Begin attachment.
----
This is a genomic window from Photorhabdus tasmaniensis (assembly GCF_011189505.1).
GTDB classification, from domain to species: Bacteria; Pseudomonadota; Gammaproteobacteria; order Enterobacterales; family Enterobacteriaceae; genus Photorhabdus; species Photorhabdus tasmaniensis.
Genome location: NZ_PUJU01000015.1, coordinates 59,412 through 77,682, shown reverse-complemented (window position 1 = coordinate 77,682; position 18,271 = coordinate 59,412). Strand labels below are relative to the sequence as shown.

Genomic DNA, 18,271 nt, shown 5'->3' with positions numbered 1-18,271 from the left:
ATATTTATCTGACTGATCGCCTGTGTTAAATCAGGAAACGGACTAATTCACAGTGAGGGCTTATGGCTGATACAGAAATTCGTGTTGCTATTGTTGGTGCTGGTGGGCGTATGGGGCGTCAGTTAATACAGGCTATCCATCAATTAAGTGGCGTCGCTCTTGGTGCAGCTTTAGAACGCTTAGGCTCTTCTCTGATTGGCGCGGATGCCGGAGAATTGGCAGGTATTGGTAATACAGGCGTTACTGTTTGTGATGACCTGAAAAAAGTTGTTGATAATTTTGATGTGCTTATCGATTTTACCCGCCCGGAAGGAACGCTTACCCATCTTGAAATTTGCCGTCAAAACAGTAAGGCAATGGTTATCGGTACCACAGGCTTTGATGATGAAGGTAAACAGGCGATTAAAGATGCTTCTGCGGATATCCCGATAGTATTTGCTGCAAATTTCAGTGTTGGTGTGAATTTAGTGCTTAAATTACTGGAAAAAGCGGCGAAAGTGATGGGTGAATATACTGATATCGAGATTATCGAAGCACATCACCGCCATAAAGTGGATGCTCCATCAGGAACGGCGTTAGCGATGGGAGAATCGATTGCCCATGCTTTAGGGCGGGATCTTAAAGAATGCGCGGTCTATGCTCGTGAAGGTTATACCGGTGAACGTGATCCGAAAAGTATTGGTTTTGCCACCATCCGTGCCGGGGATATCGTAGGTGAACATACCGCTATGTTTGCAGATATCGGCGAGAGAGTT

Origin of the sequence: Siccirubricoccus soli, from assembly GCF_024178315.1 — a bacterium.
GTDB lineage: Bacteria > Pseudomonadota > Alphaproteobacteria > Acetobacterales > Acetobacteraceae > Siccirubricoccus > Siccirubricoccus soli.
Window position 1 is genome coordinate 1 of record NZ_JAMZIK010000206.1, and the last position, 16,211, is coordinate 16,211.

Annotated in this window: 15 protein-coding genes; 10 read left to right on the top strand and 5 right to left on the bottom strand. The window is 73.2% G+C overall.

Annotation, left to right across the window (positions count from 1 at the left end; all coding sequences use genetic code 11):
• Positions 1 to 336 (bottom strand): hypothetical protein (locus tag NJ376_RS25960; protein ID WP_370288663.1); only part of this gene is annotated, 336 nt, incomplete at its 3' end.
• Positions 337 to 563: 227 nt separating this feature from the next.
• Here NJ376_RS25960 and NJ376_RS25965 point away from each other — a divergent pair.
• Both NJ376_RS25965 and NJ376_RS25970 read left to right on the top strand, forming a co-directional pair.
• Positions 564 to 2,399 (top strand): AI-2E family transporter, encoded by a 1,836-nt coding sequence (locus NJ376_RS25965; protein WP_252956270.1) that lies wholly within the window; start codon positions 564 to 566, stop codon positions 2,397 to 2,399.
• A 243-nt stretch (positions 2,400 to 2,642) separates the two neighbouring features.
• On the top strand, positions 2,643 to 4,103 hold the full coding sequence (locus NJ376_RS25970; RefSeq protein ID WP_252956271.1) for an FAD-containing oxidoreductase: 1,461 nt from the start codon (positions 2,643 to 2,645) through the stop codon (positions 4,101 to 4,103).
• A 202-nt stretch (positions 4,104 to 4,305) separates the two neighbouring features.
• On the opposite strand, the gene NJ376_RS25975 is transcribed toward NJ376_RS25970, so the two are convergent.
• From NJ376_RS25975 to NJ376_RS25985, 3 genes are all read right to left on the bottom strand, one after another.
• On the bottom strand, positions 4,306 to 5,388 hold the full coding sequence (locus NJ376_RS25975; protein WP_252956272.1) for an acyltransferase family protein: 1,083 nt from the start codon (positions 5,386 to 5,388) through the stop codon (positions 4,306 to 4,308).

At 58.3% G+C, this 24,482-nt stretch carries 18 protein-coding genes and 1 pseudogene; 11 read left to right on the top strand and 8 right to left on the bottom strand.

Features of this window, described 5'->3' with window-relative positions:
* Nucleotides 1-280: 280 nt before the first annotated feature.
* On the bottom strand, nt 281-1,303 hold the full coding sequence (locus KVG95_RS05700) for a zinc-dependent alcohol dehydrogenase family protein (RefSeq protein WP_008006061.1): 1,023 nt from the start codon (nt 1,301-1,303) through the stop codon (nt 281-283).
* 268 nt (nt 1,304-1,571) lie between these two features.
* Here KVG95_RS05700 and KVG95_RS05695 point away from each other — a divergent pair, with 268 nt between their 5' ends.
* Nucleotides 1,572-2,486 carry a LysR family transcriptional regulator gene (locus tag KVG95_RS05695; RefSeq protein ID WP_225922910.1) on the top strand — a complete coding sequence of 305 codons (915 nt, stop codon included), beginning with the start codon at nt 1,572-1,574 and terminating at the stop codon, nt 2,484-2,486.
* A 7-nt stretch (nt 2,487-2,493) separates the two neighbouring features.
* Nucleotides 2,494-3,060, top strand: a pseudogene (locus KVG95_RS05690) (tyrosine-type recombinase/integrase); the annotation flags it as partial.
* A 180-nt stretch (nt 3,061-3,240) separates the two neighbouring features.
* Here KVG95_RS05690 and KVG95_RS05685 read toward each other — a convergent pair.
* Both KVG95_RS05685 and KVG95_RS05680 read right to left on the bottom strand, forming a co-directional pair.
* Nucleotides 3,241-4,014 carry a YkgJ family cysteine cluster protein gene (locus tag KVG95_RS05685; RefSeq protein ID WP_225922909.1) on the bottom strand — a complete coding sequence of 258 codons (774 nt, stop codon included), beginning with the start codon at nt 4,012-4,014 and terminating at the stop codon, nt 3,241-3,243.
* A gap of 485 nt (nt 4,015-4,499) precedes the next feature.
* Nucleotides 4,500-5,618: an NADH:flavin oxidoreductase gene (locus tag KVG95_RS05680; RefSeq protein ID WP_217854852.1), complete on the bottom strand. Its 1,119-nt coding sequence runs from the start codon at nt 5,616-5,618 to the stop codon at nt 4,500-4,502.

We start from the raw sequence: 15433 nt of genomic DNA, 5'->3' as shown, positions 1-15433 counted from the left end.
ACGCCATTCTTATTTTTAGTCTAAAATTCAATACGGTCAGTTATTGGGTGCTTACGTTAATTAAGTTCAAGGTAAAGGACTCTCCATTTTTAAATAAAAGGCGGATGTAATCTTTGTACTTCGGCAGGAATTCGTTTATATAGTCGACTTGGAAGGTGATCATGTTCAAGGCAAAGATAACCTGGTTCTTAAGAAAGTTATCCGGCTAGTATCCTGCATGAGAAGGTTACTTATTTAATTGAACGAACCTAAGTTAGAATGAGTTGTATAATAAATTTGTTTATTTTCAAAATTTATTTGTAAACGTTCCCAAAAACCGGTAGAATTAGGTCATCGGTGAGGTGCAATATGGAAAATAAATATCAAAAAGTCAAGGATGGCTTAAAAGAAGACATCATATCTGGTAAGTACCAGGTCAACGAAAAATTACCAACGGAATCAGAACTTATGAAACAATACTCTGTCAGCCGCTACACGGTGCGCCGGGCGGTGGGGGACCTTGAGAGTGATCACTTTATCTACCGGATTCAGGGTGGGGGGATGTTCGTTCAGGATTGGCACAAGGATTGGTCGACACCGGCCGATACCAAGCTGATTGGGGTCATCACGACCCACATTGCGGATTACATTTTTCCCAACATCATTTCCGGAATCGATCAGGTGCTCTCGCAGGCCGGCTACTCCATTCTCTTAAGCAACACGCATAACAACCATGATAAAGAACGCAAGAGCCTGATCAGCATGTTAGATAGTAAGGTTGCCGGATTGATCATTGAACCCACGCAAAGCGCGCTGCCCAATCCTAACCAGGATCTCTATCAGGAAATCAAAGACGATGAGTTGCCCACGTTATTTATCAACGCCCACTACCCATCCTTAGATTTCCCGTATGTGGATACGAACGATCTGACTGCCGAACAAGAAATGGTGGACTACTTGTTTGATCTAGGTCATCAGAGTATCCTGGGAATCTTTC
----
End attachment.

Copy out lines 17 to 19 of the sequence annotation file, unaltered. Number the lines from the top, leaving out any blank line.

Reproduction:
• On the top strand, positions 2,643 to 4,103 hold the full coding sequence (locus NJ376_RS25970; RefSeq protein ID WP_252956271.1) for an FAD-containing oxidoreductase: 1,461 nt from the start codon (positions 2,643 to 2,645) through the stop codon (positions 4,101 to 4,103).
• A 202-nt stretch (positions 4,104 to 4,305) separates the two neighbouring features.
• On the opposite strand, the gene NJ376_RS25975 is transcribed toward NJ376_RS25970, so the two are convergent.